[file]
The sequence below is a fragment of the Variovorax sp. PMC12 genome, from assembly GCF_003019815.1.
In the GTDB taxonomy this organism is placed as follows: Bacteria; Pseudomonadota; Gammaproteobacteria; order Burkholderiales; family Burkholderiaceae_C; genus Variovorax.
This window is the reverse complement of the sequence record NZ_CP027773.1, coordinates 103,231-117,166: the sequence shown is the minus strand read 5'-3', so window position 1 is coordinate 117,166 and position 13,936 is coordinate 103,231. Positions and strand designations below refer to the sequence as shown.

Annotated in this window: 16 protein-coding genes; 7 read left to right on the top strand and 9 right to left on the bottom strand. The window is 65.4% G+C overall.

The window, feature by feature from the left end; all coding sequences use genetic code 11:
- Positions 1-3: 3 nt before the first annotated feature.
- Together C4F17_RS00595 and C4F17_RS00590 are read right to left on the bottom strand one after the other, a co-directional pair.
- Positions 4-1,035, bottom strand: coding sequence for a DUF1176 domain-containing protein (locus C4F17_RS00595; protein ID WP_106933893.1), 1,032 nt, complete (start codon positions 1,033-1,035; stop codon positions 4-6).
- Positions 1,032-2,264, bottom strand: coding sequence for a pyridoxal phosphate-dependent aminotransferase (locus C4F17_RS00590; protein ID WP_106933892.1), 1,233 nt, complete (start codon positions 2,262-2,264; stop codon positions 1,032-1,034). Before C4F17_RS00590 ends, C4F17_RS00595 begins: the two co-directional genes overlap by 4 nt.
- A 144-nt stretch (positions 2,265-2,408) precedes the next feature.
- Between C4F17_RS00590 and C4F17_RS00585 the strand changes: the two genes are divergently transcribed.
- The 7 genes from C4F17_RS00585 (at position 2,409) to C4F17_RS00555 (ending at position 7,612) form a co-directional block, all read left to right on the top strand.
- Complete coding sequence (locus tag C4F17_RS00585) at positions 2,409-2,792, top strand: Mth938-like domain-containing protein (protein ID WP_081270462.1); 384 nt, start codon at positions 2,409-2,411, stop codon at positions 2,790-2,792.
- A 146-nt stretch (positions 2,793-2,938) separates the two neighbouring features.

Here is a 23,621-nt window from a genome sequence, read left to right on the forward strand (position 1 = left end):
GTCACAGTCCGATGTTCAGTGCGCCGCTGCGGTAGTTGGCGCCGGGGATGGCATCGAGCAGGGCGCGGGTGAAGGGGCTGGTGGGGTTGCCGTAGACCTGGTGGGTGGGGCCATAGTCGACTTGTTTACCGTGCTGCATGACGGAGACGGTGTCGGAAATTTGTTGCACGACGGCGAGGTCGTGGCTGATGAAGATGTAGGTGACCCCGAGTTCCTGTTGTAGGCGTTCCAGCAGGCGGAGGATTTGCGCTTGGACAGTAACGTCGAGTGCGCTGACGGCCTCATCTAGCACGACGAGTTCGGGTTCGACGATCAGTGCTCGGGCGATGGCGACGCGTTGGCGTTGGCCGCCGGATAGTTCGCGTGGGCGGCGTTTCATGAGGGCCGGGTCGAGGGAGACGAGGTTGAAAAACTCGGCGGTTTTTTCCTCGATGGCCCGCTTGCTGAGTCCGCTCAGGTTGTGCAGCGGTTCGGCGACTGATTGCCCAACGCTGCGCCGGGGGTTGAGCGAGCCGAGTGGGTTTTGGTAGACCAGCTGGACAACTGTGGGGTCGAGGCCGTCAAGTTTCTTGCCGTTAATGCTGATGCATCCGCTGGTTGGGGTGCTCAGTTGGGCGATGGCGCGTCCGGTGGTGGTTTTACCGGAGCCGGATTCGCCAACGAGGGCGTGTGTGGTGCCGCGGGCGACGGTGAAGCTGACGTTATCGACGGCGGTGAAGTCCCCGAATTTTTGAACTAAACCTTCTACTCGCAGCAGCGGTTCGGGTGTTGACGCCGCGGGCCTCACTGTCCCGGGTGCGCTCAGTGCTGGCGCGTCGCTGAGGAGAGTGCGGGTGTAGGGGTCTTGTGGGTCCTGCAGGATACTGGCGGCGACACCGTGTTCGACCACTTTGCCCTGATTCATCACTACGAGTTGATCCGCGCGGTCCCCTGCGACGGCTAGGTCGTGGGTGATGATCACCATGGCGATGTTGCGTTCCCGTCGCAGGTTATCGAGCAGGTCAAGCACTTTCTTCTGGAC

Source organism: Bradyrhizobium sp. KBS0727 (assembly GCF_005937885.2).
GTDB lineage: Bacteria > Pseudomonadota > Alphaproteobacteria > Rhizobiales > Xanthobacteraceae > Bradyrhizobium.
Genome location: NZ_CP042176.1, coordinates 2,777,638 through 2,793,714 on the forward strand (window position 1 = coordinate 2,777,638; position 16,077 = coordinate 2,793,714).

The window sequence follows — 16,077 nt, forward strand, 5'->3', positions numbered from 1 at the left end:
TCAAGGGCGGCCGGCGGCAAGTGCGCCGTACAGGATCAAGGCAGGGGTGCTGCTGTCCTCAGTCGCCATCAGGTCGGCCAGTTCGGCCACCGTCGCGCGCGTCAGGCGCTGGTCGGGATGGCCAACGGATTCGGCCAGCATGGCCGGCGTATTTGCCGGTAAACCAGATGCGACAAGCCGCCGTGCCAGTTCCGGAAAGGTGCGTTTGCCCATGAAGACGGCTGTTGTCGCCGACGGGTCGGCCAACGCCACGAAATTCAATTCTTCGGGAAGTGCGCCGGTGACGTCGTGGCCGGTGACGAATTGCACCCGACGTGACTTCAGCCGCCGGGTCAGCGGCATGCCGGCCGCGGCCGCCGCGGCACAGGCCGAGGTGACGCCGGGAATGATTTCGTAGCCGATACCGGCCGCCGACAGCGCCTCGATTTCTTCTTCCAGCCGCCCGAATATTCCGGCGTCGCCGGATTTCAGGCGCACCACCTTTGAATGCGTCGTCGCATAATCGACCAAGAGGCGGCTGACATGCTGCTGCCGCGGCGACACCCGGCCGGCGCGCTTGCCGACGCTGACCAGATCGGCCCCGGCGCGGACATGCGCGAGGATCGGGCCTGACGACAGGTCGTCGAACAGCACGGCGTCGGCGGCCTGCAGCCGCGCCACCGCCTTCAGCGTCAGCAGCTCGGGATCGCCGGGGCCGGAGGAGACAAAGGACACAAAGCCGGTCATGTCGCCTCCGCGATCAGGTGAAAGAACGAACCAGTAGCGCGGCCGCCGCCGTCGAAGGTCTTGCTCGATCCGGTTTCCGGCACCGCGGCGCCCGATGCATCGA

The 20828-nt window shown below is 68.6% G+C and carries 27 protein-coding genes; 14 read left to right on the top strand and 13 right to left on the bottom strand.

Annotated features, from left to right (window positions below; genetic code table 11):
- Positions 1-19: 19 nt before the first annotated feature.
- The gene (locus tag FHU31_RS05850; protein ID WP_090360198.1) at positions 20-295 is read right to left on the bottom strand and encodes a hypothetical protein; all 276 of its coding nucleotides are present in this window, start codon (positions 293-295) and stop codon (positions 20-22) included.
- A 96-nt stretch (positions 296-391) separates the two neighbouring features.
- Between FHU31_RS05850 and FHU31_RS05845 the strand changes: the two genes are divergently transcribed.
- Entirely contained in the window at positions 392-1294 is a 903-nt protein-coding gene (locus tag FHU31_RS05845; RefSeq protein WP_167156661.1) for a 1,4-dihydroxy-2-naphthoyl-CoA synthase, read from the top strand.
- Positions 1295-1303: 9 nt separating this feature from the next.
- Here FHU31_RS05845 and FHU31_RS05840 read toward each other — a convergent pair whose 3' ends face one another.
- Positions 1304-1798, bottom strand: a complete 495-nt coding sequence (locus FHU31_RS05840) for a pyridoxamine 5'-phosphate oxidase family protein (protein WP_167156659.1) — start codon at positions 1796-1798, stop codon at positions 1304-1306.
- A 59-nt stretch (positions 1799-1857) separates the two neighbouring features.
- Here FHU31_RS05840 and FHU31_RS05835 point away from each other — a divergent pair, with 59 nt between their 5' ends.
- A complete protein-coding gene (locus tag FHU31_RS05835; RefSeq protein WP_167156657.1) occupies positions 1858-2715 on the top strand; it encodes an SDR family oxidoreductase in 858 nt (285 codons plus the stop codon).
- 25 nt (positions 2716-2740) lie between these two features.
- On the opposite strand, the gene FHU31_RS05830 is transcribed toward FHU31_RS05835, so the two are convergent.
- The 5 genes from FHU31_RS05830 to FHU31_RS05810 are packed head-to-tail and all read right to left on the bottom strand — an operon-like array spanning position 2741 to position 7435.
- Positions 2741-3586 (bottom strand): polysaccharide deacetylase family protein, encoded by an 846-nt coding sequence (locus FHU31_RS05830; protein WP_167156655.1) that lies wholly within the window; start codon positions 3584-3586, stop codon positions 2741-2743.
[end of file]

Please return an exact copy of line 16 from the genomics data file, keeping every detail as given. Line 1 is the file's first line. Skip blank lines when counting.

GTCACAGTCCGATGTTCAGTGCGCCGCTGCGGTAGTTGGCGCCGGGGATGGCATCGAGCAGGGCGCGGGTGAAGGGGCTGGTGGGGTTGCCGTAGACCTGGTGGGTGGGGCCATAGTCGACTTGTTTACCGTGCTGCATGACGGAGACGGTGTCGGAAATTTGTTGCACGACGGCGAGGTCGTGGCTGATGAAGATGTAGGTGACCCCGAGTTCCTGTTGTAGGCGTTCCAGCAGGCGGAGGATTTGCGCTTGGACAGTAACGTCGAGTGCGCTGACGGCCTCATCTAGCACGACGAGTTCGGGTTCGACGATCAGTGCTCGGGCGATGGCGACGCGTTGGCGTTGGCCGCCGGATAGTTCGCGTGGGCGGCGTTTCATGAGGGCCGGGTCGAGGGAGACGAGGTTGAAAAACTCGGCGGTTTTTTCCTCGATGGCCCGCTTGCTGAGTCCGCTCAGGTTGTGCAGCGGTTCGGCGACTGATTGCCCAACGCTGCGCCGGGGGTTGAGCGAGCCGAGTGGGTTTTGGTAGACCAGCTGGACAACTGTGGGGTCGAGGCCGTCAAGTTTCTTGCCGTTAATGCTGATGCATCCGCTGGTTGGGGTGCTCAGTTGGGCGATGGCGCGTCCGGTGGTGGTTTTACCGGAGCCGGATTCGCCAACGAGGGCGTGTGTGGTGCCGCGGGCGACGGTGAAGCTGACGTTATCGACGGCGGTGAAGTCCCCGAATTTTTGAACTAAACCTTCTACTCGCAGCAGCGGTTCGGGTGTTGACGCCGCGGGCCTCACTGTCCCGGGTGCGCTCAGTGCTGGCGCGTCGCTGAGGAGAGTGCGGGTGTAGGGGTCTTGTGGGTCCTGCAGGATACTGGCGGCGACACCGTGTTCGACCACTTTGCCCTGATTCATCACTACGAGTTGATCCGCGCGGTCCCCTGCGACGGCTAGGTCGTGGGTGATGATCACCATGGCGATGTTGCGTTCCCGTCGCAGGTTATCGAGCAGGTCAAGCACTTTCTTCTGGAC